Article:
For this assignment, we’re going to be experimenting with basic cryptography. Cryptography is a field at the intersection of math and computer science that studies ways of securely communicating information. Throughout history, it has played an important role in a variety of cultures in a variety of contexts. We’ll experiment with some basic encryption techniques, but there is a wealth of information on modern encryption out there (Wikipedia is a good place to start if you’re interested). In cryptography, the two main functions are encryption, where we take a plaintext message and encrypt it into the cyphertext, and decryption, where we take the encrypted cyphertext and extract the original plaintext message. In this assignment, we’ll experiment with a few different ways of doing both of these operations.
An important skill for any programmer is the ability to utilize and extend previously written code. For this assignment, I’m going to give you some code to get you started. This program has some variables and functions written for you already and you will be filling in some of the details.
Right-click on the above link, select “Save as…”, and save the file for this
assignment. Then open the saved file with Thonny. This file does not have any
syntax errors, however, until you fill in some of the details not all of the
functions will run (i.e. the
keygen function will throw an error).
To get you warmed up we’re going to try a very simple method for encryption. You have a friend who says they have a great idea for encrypting a message. To encrypt it, you repeat each letter 3 times. To decrypt it, you reverse the process. For example: “secret message” would become “ssseeecccrrreeettt mmmeeessssssaaagggeee”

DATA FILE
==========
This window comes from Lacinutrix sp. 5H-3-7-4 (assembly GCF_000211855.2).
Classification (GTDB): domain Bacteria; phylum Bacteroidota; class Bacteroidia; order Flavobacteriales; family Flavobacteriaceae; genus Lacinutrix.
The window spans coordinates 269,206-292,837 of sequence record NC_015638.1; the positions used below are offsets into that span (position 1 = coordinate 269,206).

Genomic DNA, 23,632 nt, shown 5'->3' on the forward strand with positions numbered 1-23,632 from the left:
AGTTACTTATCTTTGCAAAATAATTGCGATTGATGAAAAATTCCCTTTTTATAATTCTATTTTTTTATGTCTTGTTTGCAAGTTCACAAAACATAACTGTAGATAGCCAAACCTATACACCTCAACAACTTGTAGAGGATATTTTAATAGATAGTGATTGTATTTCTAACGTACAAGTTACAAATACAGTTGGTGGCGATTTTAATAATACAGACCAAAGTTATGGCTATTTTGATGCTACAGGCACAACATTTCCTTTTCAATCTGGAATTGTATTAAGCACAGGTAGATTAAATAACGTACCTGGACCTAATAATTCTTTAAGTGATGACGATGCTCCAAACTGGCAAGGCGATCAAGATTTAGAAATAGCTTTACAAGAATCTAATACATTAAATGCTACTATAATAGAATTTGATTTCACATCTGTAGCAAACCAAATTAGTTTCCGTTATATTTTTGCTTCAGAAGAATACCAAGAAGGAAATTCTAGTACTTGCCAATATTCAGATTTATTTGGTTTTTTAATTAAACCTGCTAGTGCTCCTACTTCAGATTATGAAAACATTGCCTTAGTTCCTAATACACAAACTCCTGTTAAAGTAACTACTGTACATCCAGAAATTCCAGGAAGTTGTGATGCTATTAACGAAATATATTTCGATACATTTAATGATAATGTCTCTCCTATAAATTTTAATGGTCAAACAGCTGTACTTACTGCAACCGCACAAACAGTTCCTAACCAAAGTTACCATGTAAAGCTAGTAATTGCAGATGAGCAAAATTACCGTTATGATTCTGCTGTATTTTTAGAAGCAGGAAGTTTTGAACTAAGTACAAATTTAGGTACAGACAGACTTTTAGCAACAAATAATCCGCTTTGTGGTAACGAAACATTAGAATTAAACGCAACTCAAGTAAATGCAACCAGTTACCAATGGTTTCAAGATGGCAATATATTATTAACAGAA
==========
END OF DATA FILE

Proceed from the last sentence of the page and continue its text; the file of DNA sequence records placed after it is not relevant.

Write a function called
fools_encrypt that takes a message as a parameter and
returns the message encrypted using this scheme.
If you want a challenge (not required), try to write a function named
fools_decrypt that decrypts this. For example, you could execute:
>>> fools_decrypt("ssseeecccrrreeettt mmmeeessssssaaagggeee") 'secret message' >>> secret = fools_encrypt("secret message") >>> secret 'ssseeecccrrreeettt mmmeeessssssaaagggeee' >>> fools_decrypt(secret) 'secret message'
If you’re not up for the challenge but want to test decrypting the results of your encryption function, you can copy my sample solution decryption function into your file: fools_decrypt.py (although really give it a try before downloading the sample code).
Now, let’s try to implement Caesar’s encryption scheme. If you need a review of
how it works, take a look at the prelab again. In the starter, I’ve given you a
shift_letter. Play with this function and try some different
letters (lowercase letters only) and different number offsets to make sure you
understand how it works. Notice that you can also pass it negative numbers to
shift the other direction.
Once you’re comfortable with how
shift_letter works, write a function called
caesar_encrypt that takes two parameters: the message to be encrypted and the
size of the shift for the encryption. You will very likely want to utilize the
One of the nice things about this encryption scheme is that we can use the same function for encrypting and decrypting a message. Before reading on, think about how we could do this…
To decrypt a message, we can use our
caesar_encrypt function, but now, give
it a negative number. Encrypt a message or two and make sure that you can